A study in the fairly recent literature [9]([9] Bhaskar T., Uddin M.A., Muto A., Sakata Y., Omura Y., Kimura K., Kawakami Y. ‘Recycling of waste lubricant oil into chemical feedstock or fuel oil over supported iron oxide catalysts’ Fuel 83 9-15 (2004)) is concerned with catalytic pyrolysis of used lubricating oil which, as received, contained significant amounts of soot and also gum and was therefore first treated by filtering and centrifugation. One effect of the pre-treatment was to reduce the sulphur content from 7500 p.p.m. to 1641 p.p.m. If it is desired to have a fuel for compression ignition engines amongst the products the sulphur content is very important. Reference [9] originates in Japan where, at the time the work was published, the maximum allowable sulphur content of diesel was 500 p.p.m. (this has since been reduced). The work used three pyrolysis temperatures: 200, 300 and 400°C. At any one of the three temperatures, pyrolysis of the pre-treated material for one hour over an iron/silica catalyst reduced the sulphur content at least by a factor of two. GC-MS analysis of products from pyrolysis in the presence of a catalyst showed the products to be in the very wide range of about C5 to C25. Oils pre-treated to remove sulphur as described above gave a higher proportion of lower molecular weight products – up to about C10 – than oils having had no such pre-treatment. From the point of view of utilisation of the products carbon number control by catalysis clearly has the potential to improve the viability on a larger scale.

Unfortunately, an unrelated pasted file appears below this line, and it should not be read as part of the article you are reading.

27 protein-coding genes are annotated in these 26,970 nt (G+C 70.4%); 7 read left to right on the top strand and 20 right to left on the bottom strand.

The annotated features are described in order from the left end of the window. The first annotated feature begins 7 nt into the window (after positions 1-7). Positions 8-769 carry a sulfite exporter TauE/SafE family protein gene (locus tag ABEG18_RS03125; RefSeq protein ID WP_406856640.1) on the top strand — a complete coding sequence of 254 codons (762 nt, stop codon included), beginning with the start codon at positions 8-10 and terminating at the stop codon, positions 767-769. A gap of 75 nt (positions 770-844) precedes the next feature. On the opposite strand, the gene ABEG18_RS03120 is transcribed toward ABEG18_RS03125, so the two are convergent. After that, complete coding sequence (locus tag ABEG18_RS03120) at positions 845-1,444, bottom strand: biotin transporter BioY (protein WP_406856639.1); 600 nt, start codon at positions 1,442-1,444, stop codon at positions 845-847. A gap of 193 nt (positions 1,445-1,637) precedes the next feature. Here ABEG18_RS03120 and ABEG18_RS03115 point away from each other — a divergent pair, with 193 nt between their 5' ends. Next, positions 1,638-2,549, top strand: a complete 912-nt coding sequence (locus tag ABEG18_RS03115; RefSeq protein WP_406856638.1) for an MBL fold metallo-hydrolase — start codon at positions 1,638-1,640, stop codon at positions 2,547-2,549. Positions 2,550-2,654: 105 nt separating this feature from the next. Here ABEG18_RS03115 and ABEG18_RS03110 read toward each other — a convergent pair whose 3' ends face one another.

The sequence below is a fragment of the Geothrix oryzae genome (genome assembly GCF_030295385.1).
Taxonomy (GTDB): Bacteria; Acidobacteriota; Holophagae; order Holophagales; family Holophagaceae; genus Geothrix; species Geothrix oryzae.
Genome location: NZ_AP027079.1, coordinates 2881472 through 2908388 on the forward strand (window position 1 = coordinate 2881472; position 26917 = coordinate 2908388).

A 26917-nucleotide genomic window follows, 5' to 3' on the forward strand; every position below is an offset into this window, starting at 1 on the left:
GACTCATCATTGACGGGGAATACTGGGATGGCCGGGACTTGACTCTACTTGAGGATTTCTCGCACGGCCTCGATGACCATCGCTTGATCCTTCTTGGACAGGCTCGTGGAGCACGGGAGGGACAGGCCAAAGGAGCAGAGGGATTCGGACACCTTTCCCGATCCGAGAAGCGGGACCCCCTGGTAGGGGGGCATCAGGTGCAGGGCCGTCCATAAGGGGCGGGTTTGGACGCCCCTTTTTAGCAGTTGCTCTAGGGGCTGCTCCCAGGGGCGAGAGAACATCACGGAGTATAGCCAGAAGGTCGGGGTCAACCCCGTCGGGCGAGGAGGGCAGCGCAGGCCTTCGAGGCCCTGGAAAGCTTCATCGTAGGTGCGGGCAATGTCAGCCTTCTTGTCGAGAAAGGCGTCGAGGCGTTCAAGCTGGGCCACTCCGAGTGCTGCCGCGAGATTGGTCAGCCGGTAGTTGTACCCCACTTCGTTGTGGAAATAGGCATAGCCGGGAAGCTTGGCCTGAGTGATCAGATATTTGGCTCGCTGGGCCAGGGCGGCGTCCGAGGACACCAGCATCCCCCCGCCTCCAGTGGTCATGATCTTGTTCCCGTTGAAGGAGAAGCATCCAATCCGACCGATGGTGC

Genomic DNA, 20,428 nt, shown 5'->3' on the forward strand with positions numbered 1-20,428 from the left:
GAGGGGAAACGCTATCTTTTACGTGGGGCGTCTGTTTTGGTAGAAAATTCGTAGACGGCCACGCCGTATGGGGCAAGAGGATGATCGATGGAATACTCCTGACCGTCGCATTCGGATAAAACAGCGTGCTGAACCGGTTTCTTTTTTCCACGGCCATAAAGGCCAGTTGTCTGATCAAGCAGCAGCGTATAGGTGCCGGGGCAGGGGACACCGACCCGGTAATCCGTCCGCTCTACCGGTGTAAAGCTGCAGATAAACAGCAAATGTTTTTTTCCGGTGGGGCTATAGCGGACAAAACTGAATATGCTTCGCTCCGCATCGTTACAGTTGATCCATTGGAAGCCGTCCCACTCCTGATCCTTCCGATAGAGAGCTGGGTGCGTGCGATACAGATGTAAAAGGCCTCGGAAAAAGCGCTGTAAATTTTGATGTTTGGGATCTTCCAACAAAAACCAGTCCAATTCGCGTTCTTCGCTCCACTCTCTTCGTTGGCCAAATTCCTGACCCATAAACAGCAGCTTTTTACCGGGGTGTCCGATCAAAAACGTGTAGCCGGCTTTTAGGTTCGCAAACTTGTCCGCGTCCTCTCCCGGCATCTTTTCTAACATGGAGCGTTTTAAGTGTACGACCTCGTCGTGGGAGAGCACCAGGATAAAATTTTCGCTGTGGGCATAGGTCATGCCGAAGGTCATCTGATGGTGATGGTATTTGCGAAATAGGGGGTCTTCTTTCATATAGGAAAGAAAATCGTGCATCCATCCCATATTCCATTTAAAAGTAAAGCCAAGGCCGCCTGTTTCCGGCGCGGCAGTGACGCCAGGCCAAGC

It was described in section 6.3 how biomass and coal can be co-gasified, and similarly waste oil and coal can be co-pyrolysed although such does processing does not of course have any carbon neutrality benefits. Again, an example from the research literature will be considered [10]([10] Lazaro M-J., Moliner R., Suelves I., Herod A.A., Kandiyoti R. ‘Characterisation of tars from the pyrolysis of waste lubricating oils with coal’ Fuel 80 179-194 (2001)) and the most important points brought out. Of the three classes of pyrolysis product of coal – solid, liquid and gas – one would expect that co-pyrolysing with oil would affect most strongly the liquid part. In [10] this was certainly so; pyrolysis of a particular coal at 650°C gave 15.6% by weight of liquid product, and that rose to 24.3% when at the same temperature the coal was co-pyrolysed with waste lubricant oil. Not only amounts but compositions of the liquid products differed according to whether waste lubricating oil was initially present. For example, whereas the liquid products from coal alone contained phenols in major yield, those from co-pyrolysis with oil contained phenols in much smaller yield indicating that the hydrocarbons in the oil were acting as a hydrogenating agent.